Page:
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Ipswich is one of England’s oldest towns, and from at least the 8th century its dock was a bustling hub of trade. Exports of wool, leather, grain, farm machinery, railway lines and even ships left the port headed for Europe and the rest of the world. However, as time passed these trades diminished, and in recent years Ipswich’s thriving industry has been of a rather different nature…
Old Ipswich (c) symmetry_mindIn the past Ipswich was a maritime town and a hub of international trade
Photo (c) symmetry_mind
On Ipswich’s waterfront marina, where once ships set off along the River Orwell to the sea and the world beyond, there now stands the iconic Jerwood Dance House. This striking building is home to DanceEast: a progressive and pioneering company that is bringing world-class dance to Suffolk. DanceEast has provided a stage for some of the world’s best dancers for the last 30 years, including top ranking French ballet dancer Sylvie Guillem, and Israeli-born Hofesh Schechter, who is one of the most talked about choreographers of his generation.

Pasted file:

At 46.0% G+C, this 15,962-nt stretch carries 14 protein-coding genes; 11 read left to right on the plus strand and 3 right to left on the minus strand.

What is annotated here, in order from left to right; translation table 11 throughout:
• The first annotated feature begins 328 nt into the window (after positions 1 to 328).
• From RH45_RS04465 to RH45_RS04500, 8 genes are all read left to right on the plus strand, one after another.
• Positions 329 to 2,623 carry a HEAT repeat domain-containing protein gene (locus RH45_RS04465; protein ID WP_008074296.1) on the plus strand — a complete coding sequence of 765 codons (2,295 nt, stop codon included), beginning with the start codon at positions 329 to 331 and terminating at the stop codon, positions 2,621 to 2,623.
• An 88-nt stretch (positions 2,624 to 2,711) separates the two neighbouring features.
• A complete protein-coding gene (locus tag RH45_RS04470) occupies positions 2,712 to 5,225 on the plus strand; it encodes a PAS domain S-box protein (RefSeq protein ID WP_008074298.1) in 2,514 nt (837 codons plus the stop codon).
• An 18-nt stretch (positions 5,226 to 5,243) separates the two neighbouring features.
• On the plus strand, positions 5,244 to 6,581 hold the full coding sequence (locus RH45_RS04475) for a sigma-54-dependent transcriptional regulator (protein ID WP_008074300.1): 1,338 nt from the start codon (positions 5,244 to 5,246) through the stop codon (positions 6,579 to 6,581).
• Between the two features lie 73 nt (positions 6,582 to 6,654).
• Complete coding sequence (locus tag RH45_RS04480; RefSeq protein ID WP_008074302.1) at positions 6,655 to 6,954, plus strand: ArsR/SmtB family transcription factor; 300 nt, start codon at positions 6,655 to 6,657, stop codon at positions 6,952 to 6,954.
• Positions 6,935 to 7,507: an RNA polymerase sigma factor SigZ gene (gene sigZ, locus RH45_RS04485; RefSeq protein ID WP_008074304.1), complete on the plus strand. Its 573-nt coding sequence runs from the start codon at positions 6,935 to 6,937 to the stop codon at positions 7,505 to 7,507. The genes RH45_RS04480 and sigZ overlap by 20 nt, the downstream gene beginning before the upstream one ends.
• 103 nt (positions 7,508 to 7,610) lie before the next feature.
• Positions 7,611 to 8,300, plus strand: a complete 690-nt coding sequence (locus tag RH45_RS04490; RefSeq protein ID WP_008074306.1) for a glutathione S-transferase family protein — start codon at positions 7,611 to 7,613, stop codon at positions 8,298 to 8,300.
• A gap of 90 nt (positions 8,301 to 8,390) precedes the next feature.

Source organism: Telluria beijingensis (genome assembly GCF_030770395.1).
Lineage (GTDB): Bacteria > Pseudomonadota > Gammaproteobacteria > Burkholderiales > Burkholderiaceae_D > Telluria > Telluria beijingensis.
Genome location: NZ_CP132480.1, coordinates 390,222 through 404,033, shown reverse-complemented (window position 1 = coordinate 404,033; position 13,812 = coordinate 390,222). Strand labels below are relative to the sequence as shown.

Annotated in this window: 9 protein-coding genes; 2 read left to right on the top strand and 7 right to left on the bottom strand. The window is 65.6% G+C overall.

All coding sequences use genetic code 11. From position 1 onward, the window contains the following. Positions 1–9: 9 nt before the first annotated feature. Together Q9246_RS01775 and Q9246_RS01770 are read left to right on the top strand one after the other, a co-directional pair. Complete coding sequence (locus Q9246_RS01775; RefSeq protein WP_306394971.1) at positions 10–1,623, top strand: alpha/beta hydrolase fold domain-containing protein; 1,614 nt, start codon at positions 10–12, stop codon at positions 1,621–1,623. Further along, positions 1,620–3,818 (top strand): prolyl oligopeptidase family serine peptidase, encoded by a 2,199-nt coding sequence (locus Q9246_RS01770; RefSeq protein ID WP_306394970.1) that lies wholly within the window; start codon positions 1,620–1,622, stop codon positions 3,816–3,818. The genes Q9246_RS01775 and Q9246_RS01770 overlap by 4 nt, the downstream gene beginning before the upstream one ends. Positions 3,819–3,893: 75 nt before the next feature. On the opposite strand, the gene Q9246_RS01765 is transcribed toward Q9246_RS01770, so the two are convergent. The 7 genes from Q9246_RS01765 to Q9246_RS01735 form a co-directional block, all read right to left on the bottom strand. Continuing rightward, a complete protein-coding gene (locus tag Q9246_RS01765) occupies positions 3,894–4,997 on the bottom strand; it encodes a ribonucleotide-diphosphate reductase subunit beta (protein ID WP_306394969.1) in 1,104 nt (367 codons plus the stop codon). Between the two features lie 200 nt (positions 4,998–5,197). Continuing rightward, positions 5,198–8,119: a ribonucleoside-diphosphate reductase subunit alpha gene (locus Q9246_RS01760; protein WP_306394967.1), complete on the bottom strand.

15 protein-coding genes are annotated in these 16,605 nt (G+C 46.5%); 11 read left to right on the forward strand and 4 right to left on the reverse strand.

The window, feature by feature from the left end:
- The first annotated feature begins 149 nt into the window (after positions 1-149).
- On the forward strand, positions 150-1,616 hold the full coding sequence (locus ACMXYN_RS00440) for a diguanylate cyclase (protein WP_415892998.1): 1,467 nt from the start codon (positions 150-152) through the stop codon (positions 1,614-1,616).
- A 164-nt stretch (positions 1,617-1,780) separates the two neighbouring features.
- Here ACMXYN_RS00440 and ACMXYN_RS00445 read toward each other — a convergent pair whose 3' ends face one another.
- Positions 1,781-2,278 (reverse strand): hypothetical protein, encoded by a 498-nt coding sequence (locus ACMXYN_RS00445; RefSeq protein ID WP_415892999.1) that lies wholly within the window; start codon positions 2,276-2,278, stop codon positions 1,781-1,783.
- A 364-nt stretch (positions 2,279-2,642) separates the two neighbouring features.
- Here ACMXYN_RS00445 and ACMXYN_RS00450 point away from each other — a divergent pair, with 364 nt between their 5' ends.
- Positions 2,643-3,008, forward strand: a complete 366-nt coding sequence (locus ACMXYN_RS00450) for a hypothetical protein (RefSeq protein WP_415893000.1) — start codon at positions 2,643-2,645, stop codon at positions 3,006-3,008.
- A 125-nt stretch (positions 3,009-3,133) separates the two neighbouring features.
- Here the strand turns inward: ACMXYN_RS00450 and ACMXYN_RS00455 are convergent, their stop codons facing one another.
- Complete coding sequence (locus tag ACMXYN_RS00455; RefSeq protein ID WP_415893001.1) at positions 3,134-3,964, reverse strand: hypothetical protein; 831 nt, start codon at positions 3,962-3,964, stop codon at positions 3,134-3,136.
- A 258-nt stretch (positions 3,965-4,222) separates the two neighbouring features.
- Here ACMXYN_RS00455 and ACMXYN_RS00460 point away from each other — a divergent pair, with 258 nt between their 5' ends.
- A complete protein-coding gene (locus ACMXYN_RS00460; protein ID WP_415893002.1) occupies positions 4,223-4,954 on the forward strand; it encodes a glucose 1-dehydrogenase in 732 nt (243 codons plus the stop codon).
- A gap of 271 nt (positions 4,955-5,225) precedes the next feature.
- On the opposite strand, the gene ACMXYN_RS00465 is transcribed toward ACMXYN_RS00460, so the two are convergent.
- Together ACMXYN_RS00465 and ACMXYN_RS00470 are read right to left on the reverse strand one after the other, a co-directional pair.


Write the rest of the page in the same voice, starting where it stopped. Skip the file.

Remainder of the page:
Bromance perform at Pulse Festival in IpswichBromance perform at Pulse Festival in Ipswich
Ipswich’s artistic streak does not stop there. A few streets away, the New Wolsey Theatre offers visitors to Ipswich a heady mix of musicals, poetry, plays, storytelling and concerts, with something to see almost every day of the year. As well as touring shows arriving from all over the country, the New Wolsey Theatre puts on countless of its own productions, projects and collaborations with other theatres. Best of all, all the shows are incredibly accessible, with tickets rarely exceeding £20 at full price.
If music is your passion, then you’ll be well catered for in Ipswich. The Regent Theatre on St Helen’s Street is a popular venue for pop concerts, and for lovers of world music there’s Peppery Productions, a collaborative that brings folk, jazz, salsa, reggae and more to Ipswich on a regular basis.
Ipswich’s transformation from a hub of manufacturing to a centre of art and performance has not gone unnoticed. Last year the Guardian Hospital Club 100 list recognised Ipswich’s Robert Pacitti as one of the 100 most interesting and influential creative people in the UK as a result of his creation and direction of the highly experimental SPILL Festival of Performance. 
You can find out more about Ipswich’s burgeoning cultural scene at


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